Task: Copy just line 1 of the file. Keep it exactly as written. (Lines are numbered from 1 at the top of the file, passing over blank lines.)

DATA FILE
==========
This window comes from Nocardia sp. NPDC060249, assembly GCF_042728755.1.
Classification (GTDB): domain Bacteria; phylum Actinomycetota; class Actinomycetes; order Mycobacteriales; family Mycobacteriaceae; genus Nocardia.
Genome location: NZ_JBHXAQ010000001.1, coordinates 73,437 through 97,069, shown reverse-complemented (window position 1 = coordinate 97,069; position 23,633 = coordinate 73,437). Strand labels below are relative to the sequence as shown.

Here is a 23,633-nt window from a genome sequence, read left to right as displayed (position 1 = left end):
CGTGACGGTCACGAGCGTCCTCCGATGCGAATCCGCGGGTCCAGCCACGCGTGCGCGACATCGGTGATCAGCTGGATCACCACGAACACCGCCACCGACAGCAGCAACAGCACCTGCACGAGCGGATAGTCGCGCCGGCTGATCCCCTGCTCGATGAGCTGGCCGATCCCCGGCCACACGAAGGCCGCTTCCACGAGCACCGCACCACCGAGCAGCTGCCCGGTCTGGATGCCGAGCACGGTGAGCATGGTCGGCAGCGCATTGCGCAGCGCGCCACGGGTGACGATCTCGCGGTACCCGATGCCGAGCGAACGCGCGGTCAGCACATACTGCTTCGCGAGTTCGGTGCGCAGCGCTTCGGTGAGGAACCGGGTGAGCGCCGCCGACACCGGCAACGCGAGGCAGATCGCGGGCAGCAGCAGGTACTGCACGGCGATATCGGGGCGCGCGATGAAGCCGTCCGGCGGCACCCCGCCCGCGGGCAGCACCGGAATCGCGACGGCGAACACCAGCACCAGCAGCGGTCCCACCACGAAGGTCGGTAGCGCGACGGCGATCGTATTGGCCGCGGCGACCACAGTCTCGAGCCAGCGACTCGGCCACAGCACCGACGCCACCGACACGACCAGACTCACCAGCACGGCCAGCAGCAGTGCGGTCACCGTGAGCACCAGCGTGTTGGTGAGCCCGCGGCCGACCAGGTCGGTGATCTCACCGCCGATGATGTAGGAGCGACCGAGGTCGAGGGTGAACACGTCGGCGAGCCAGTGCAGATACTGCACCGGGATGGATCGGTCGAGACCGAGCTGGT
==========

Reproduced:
This window comes from Nocardia sp. NPDC060249, assembly GCF_042728755.1.